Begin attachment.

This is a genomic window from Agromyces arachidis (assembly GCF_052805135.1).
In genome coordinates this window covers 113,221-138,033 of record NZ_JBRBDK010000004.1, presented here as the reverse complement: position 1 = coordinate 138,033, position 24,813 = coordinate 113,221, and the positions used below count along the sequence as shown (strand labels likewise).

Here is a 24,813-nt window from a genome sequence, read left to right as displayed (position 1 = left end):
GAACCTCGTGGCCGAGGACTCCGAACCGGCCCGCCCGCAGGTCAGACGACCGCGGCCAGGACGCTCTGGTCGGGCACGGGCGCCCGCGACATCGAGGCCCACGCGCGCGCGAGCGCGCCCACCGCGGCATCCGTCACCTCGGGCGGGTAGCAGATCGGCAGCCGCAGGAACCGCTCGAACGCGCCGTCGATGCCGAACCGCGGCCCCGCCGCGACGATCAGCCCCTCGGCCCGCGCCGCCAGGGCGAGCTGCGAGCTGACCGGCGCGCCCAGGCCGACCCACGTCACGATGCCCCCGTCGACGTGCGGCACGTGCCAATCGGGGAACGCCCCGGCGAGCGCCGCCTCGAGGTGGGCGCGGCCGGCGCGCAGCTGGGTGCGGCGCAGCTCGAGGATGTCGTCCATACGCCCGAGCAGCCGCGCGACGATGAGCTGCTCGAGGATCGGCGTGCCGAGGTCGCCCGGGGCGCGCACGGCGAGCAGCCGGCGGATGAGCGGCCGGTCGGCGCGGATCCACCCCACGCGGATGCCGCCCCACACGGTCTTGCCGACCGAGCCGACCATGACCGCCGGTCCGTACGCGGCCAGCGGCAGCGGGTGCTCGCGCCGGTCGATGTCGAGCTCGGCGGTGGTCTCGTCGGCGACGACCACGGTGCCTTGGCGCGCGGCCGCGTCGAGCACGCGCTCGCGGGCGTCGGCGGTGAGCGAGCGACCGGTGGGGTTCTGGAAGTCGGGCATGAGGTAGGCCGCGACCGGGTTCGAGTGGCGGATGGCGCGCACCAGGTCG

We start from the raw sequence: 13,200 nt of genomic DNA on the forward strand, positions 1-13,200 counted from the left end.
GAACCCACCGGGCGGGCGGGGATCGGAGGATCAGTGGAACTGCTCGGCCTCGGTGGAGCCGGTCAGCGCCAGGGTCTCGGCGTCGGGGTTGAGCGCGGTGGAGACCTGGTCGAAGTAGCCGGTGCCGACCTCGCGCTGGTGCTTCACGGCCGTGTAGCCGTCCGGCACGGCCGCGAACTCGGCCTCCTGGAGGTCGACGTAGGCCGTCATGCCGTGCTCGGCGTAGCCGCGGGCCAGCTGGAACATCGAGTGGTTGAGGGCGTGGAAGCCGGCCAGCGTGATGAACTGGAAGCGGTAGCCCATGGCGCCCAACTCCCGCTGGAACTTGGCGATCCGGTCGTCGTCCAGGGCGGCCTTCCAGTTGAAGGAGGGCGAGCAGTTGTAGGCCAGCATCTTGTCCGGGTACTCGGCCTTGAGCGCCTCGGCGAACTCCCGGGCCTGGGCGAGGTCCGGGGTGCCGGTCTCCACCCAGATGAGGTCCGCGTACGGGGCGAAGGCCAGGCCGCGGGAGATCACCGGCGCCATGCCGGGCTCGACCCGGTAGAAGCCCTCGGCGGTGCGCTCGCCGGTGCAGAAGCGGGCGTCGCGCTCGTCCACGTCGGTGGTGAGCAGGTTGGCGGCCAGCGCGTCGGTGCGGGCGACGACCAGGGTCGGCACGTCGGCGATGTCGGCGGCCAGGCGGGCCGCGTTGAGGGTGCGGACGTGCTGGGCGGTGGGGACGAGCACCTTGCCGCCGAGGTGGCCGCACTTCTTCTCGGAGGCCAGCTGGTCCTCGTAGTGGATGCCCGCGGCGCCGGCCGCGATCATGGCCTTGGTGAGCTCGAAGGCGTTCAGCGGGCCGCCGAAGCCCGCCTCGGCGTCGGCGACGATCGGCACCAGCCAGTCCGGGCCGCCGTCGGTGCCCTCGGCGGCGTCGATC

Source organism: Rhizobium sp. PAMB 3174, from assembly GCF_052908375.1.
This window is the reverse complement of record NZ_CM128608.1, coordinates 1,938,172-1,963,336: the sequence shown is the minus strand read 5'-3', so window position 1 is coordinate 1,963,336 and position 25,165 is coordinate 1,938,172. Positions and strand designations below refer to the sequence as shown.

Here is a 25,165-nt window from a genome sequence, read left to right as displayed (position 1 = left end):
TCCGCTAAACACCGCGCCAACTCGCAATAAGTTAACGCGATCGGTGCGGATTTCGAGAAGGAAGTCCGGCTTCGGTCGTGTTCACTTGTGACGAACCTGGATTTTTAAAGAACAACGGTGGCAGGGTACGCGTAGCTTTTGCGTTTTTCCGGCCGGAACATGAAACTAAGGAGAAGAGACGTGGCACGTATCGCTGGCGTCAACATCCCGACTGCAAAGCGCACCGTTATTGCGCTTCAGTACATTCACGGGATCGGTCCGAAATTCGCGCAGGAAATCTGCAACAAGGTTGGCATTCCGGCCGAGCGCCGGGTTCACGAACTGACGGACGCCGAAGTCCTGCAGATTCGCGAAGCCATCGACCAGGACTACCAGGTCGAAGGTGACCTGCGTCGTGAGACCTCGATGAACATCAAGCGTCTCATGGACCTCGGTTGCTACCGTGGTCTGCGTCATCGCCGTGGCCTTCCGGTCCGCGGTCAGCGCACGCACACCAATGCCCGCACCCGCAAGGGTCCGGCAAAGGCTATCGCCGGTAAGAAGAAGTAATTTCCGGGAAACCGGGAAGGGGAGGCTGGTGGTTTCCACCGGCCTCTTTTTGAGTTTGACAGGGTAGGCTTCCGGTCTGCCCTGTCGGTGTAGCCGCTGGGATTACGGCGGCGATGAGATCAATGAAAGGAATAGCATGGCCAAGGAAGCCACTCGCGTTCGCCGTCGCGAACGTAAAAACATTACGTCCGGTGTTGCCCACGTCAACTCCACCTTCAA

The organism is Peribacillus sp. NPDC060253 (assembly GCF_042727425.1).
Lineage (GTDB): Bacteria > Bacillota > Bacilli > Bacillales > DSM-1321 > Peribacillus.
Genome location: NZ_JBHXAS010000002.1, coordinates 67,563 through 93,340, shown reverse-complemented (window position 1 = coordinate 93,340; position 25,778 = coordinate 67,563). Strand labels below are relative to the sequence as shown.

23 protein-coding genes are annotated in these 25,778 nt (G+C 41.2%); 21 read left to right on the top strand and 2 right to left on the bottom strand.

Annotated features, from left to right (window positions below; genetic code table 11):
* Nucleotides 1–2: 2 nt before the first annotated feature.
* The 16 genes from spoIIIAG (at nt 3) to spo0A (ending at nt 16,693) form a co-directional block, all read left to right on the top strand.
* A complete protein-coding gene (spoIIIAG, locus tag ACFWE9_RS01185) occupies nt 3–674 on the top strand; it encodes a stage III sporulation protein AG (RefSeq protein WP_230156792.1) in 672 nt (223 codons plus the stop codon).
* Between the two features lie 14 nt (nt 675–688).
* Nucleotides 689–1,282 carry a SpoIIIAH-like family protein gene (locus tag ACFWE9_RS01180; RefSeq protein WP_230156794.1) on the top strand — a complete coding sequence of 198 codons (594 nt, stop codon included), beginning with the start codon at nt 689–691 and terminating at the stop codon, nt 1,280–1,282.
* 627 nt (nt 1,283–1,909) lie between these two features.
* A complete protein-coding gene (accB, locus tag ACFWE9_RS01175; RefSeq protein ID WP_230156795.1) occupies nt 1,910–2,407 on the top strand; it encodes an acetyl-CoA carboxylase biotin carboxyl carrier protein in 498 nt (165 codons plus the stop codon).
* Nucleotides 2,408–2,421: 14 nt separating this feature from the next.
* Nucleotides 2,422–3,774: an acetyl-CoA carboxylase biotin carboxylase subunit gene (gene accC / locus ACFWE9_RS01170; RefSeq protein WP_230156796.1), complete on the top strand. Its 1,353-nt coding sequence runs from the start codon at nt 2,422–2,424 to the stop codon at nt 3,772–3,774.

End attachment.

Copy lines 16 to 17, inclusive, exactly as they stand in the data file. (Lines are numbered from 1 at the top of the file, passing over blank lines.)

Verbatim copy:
* Nucleotides 1–2: 2 nt before the first annotated feature.
* The 16 genes from spoIIIAG (at nt 3) to spo0A (ending at nt 16,693) form a co-directional block, all read left to right on the top strand.